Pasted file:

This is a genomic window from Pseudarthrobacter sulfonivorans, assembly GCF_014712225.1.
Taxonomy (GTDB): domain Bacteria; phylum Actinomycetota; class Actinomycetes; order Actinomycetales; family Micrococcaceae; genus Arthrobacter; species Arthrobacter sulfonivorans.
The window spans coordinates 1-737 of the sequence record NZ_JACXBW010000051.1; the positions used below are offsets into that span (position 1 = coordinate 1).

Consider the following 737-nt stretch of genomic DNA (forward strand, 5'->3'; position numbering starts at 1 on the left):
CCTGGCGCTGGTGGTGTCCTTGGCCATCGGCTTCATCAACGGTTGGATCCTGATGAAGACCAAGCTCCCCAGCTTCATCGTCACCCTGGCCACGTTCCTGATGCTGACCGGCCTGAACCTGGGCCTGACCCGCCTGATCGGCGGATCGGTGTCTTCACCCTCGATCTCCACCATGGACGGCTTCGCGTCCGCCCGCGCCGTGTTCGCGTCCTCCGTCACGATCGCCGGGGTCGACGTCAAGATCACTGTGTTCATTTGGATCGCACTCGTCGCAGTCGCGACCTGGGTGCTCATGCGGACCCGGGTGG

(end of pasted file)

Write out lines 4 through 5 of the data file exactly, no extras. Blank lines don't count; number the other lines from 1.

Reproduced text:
Consider the following 737-nt stretch of genomic DNA (forward strand, 5'->3'; position numbering starts at 1 on the left):
CCTGGCGCTGGTGGTGTCCTTGGCCATCGGCTTCATCAACGGTTGGATCCTGATGAAGACCAAGCTCCCCAGCTTCATCGTCACCCTGGCCACGTTCCTGATGCTGACCGGCCTGAACCTGGGCCTGACCCGCCTGATCGGCGGATCGGTGTCTTCACCCTCGATCTCCACCATGGACGGCTTCGCGTCCGCCCGCGCCGTGTTCGCGTCCTCCGTCACGATCGCCGGGGTCGACGTCAAGATCACTGTGTTCATTTGGATCGCACTCGTCGCAGTCGCGACCTGGGTGCTCATGCGGACCCGGGTGG